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Sex determination of human skeletal populations using latent profile analysis

Authors


Correspondence to: Nicholas V. Passalacqua, JPAC Central Identification Laboratory, 310 Worchester Ave., Bldg. 45, Joint Base Pearl Harbor-Hickam, HI 96853-5530, USA. E-mail: passala5@gmail.com

ABSTRACT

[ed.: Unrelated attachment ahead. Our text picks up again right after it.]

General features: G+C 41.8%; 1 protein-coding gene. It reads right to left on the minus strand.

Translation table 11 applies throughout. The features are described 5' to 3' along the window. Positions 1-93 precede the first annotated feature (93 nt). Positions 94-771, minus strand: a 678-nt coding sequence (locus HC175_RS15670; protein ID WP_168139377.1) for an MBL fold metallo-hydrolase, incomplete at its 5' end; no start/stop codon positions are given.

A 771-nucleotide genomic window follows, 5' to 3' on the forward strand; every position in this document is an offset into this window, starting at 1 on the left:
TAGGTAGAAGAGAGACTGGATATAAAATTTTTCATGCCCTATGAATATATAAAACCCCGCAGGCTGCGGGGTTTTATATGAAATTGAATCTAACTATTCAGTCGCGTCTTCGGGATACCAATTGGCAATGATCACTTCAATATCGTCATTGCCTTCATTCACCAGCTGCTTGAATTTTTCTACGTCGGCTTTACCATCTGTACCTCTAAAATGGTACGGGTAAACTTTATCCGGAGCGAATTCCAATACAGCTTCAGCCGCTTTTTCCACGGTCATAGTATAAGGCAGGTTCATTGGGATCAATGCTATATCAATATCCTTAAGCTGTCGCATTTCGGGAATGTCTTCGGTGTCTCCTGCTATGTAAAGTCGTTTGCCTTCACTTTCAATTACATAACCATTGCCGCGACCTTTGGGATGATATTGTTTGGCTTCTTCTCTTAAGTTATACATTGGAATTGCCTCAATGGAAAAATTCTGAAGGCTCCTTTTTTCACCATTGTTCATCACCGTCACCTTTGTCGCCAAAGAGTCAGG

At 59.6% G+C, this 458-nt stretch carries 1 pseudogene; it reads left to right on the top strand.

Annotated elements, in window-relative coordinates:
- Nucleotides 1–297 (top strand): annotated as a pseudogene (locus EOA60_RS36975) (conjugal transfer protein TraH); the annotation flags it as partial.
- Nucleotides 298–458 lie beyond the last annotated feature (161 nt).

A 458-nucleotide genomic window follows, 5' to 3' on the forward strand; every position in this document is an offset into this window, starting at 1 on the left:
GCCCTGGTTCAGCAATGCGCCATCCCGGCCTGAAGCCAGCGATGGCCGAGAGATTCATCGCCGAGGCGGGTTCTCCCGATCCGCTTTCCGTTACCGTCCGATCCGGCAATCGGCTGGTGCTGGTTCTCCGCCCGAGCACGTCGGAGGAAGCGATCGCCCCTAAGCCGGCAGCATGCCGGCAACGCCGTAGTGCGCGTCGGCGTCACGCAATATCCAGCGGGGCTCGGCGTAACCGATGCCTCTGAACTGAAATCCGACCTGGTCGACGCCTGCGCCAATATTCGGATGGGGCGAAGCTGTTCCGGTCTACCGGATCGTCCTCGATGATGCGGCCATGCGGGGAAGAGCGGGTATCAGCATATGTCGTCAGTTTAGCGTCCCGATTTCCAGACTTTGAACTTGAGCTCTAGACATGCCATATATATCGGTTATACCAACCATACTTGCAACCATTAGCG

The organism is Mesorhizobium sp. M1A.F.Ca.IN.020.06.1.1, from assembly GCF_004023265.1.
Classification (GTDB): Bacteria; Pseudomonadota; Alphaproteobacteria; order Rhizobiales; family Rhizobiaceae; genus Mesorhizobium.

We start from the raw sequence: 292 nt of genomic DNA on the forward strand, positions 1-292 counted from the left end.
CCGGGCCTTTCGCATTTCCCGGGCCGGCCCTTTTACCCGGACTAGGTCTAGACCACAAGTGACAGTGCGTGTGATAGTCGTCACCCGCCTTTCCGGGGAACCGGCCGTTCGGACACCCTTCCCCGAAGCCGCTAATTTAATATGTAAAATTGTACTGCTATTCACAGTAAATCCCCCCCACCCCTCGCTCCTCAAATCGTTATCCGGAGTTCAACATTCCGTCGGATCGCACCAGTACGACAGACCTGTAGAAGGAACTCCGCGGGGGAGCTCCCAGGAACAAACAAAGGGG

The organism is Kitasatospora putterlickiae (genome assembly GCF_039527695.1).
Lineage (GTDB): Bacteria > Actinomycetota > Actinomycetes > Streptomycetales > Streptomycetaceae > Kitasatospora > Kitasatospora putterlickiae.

Accurately estimating biological sex from the human skeleton can be especially difficult for fragmentary or incomplete remains often encountered in bioarchaeological contexts. Where typical anatomically dimorphic skeletal regions are incomplete or absent, observers often take their best guess to classify biological sex. Latent profile analysis (LPA) is a mixture modeling technique which uses observed continuous data to estimate unobserved categorical group membership using posterior probabilities. In this study, sex is the latent variable (male and female are the two latent classes), and the indicator variables used here were eight standard linear measurements (long bone lengths, diaphyseal and articular breadths, and circumferences). Mplus (Muthén and Muthén: Mplus user's guide, 6th ed. Los Angeles: Muthén & Muthén, 2010) was used to obtain maximum likelihood estimates for latent class membership from a known sample of individuals from the forensic data bank (FDB) (Jantz and Moore-Jansen: Database for forensic anthropology in the United States 1962–1991, Ann Arbor, MI: Interuniversity Consortium for Political and Social Research, 2000) (n = 1,831), yielding 87% of correct classification for sex. Then, a simulation extracted 5,000 different random samples of 206 complete cases each from the FDB (these cases also had known sex). We then artificially imposed patterns of missing data similar to that observed in a poorly preserved bioarchaeological sample from Medieval Asturias, Spain (n = 206), and ran LPA on each sample. This tested the efficacy of LPA under extreme conditions of poor preservation (missing data, 42%). The simulation yielded an average of 82% accuracy, indicating that LPA is robust to large amounts of missing data when analyzing incomplete skeletons. Am J Phys Anthropol 151:538–543, 2013. © 2013 Wiley Periodicals, Inc.

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